Thursday, November 11, 2010

A Reader's Lament

I am a book junkie.

If there were a 12-step program for reading addiction, I'm sure I would begin weekly meetings with that statement.  As it is, J is consistently making fun of me for the number of books that share our bed.  Quite often, weekly housecleaning turns up books in unexpected places.  J will sweep under a piece of furniture and turn up a half-read novel.  "I've been looking for that!" I'll cry delightedly.

It used to be that I exclusively read fiction.  I'm still a huge fan of novels--some of my best friends are fictional.  But in the past few years, I've branched out into other realms of the written word.  I've explored enough modern sociology that I've started to recognize all the experiments described in the books.  I've found I'm a fan of the humorous essay (ahem) and have devoured authors in one fell trip to the library.  I love reading advice of any kind, and that's translated into many trips to the etiquette, career planning and nutrition aisles of my local library.  In short, it's rare to see me without a book in my hands.

I have worried for some time that I don't live my life but read about it.  (You'll notice this worry has not put a dent in my reading.)  But no experience seems complete without a thorough description of it.  I read Roger Ebert's review immediately after I see a film.  I seek out fiction that reflects my life at the time--right now I love reading about new mothers.  When LO does something particularly cute or out of the ordinary, I'll spend an afternoon reading about what I can expect from him according to my growing pile of parenting books.

I guess I'm always looking for storytelling to make sense of the world.  That, after all, is the whole point of writing and telling stories.  The problem is that language is flawed.  (My favorite example of this is the fact that French does not have a word for home.  "Chez moi" just ain't the same.  If that's the case with French, who knows what important concepts English is missing.)  The perfect moments that life sometimes delivers can't be captured with words, despite my faith in them.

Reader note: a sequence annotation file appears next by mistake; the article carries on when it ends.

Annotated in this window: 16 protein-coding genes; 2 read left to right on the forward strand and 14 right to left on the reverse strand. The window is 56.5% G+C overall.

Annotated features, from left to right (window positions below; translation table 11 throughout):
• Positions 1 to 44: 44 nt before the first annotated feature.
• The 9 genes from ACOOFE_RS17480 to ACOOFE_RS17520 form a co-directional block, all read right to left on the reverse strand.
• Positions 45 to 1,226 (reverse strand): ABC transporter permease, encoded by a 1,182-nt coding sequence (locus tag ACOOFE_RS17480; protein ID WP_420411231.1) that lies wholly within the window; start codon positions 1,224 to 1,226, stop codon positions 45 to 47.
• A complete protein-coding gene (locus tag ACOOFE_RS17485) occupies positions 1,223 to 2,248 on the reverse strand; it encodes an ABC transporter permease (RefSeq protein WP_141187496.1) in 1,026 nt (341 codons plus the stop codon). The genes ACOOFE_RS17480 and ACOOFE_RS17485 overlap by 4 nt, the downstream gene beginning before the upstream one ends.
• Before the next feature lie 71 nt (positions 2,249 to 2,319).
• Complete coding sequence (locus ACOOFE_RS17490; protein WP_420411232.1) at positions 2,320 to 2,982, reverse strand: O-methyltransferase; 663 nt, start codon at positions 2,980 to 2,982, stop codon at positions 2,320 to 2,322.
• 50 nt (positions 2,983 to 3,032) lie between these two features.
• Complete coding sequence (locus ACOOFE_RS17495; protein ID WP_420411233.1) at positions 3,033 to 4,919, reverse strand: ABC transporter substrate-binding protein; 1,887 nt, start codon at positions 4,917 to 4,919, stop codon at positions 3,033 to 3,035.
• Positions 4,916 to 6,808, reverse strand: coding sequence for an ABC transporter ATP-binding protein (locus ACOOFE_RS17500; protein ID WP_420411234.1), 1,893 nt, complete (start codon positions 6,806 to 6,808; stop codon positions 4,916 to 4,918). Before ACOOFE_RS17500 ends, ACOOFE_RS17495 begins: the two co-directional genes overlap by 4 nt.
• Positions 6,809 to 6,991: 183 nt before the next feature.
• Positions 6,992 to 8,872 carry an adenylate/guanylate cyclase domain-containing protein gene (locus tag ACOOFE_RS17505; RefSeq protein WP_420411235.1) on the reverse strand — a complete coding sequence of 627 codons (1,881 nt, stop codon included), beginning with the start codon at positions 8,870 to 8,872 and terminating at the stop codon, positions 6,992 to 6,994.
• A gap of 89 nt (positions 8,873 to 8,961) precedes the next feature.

This basic failure of language has been plaguing me recently.  I want so badly to have the words to capture how I feel for LO and how I feel about being a new mother, but they simply don't exist.  And thank G-d they don't exist.  Nothing a human being has devised can navigate the few moments of pure grace that life sees fit to bestow on us.  Unfortunately, knowing this does not stop me from trying.

I am currently throwing myself into the pursuit of freelance writing.  It's something I've always wanted to do, and now I am seeing if I can.  One of the first opportunities I found was the chance to write poetry for Blue Mountain greeting cards.  According to their promotional literature, they provide the poetry and prose that puts into words what people feel for each other.  I, as a once and future poet, thought I could do this.  I have the most perfect emotional inspiration kicking off his socks in the swing right next to my computer.  And yet, I couldn't find any words to describe how I feel.  Nothing was good enough.  After three weeks of mental blockage, I gave up on the poem idea and moved onto other writing avenues.

Since then, I've been keeping an eye out for works written by others that might describe the joys of new motherhood.  The two closest contenders are a Beatles song and a poem by e.e. cummings.  I first became aware of both of these through films.  "Bye Bye Love," a really terrible movie from the 90s about three divorced fathers, features a cover of the Beatles song "I Will."  Though I'm sure Paul McCartney intended the lyrics to be about romantic love, I cannot help but find the sweet and simple words to be things I want to say to LO.  The poor child has to endure my off-key voice singing this song to him on a daily basis.  (I do find it ironic that the lyricist who came up with both the clunker of "In this ever-changing world in which we live in" and the unbelievably banal "Someone's knocking at the door/Do me a favor, open the door and let 'em in" was the author of a song that I feel sums up an indescribable feeling.)

Yesterday, I watched the film "In Her Shoes" starring Cameron Diaz and Toni Colette as sisters.  At the end, Cameron Diaz recites the e.e. cummings poem "i carry your heart with me" to her sister.  I found myself welling up while watching it.  cummings has put into words how I feel for my son.  There is really nothing more to say about this beautiful poem.

Ultimately, though, even these two lovely works don't exactly describe how I feel.  Nothing can.  I am sure that both Paul and e.e. were satisfied by the art they created, but not satisfied that these poems conveyed exactly what was in their hearts.  Because language is flawed and human, and the kinds of love they are describing (at least as I see it) is perfect and divine.

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